Tracing its origins back to the turn of the 20th century with the discovery of radioactive particles by Henri Becquerel and Marie Curie, the field received an early boost in the 1930s following the efforts of US physicist Ernest Lawrence and his physician brother, John, both of whom worked at the University of California, Berkeley.
Ernest Lawrence successfully constructed a particle accelerator that artificially produced radioactive isotopes, or radionuclides. His brother was among the first to apply such molecules in medicine. John used a variety of radioactive particles, produced with the help of an apparatus called a cyclotron, to treat leukemia and other forms of cancer.
The work of John Lawrence – considered the father of nuclear medicine – sparked an avalanche of research. Physicists discovered new radioactive particles with the help of cyclotrons, enabling physicians to apply these radionuclides in different disease areas.
Development was especially fast in the realm of diagnostics because the high-energy particles helped physicians easily locate cancers in the body in a non-invasive way.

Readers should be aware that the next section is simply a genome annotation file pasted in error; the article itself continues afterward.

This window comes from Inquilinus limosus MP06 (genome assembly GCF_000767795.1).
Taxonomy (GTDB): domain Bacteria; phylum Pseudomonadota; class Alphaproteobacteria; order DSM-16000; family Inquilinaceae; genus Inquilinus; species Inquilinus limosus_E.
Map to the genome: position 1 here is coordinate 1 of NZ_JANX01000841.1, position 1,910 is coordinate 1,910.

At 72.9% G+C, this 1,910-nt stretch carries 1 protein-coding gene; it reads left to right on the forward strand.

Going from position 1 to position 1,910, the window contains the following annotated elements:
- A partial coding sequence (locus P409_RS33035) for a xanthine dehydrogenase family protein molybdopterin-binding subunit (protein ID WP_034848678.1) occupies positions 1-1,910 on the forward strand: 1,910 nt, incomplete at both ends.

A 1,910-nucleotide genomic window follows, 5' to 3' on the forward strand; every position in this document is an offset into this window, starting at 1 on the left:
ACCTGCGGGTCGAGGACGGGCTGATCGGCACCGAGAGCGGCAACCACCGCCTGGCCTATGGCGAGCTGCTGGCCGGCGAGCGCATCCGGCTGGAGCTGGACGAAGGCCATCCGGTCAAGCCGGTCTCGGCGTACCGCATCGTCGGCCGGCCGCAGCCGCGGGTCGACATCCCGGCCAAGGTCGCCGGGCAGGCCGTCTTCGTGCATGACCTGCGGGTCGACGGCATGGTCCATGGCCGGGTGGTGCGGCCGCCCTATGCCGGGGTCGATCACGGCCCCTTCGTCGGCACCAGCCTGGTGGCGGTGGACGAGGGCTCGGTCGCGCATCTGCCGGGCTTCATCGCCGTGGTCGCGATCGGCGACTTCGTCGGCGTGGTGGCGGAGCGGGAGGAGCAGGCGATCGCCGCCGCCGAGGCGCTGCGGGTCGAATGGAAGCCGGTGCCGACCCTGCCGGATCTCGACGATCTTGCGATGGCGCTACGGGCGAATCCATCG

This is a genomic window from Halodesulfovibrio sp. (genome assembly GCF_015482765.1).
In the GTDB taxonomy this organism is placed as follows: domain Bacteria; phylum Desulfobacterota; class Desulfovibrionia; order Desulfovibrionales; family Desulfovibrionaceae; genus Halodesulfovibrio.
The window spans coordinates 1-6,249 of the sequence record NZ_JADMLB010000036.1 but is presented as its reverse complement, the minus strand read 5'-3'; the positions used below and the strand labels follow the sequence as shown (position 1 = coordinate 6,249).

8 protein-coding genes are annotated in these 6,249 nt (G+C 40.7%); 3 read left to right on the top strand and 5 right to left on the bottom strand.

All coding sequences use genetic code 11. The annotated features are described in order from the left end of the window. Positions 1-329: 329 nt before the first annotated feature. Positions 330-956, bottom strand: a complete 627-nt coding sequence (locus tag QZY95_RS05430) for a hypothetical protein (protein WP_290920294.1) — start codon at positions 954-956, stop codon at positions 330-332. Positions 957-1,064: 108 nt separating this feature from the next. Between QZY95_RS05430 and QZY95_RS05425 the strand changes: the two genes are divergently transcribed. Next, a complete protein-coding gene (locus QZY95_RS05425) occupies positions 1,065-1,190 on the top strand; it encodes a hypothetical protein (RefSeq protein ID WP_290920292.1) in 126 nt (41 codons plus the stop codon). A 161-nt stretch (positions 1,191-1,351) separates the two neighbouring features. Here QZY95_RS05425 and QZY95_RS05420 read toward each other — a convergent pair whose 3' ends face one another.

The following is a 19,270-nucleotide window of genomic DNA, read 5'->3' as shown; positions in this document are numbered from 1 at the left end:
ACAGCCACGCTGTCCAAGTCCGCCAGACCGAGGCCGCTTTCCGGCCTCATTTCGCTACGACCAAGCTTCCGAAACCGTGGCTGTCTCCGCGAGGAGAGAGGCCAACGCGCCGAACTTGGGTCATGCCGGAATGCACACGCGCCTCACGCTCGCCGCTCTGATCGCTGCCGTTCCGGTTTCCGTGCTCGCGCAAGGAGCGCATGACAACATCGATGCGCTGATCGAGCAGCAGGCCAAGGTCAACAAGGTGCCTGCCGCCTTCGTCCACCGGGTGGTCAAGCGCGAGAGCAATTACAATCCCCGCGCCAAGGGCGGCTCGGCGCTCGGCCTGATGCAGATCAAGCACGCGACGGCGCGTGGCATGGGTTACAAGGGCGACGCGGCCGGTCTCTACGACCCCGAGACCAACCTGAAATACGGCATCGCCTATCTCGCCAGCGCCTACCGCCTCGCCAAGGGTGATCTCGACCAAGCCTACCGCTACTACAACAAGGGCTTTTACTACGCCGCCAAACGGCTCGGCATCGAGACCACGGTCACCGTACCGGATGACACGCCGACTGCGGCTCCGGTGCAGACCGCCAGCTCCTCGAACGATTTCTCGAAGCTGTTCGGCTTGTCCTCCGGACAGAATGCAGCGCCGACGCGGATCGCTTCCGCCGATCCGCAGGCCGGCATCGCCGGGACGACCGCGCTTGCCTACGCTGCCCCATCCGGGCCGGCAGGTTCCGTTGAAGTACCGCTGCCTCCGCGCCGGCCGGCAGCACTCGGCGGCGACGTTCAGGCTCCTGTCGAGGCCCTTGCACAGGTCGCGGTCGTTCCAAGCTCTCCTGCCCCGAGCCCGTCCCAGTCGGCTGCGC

As part of this diagnostic imaging procedure, patients receive very small doses of a radioactive substance that leaves traces in the body. This substance can be measured by imaging tools, including positron emission tomography (PET) and single-photon emission computed tomography (SPECT), which became more widespread around the turn of the millennium.
Nuclear medicine imaging
It was against this background that AAA started to produce radioactive drugs for PET and SPECT imaging for hospitals and medical centers, most of which were not equipped to produce such drugs on their own.
AAA founder Buono, who had worked at the European Organization for Nuclear Research (CERN), had a deep understanding of the underlying physical process and was aware of the difficulties of delivering these products in time.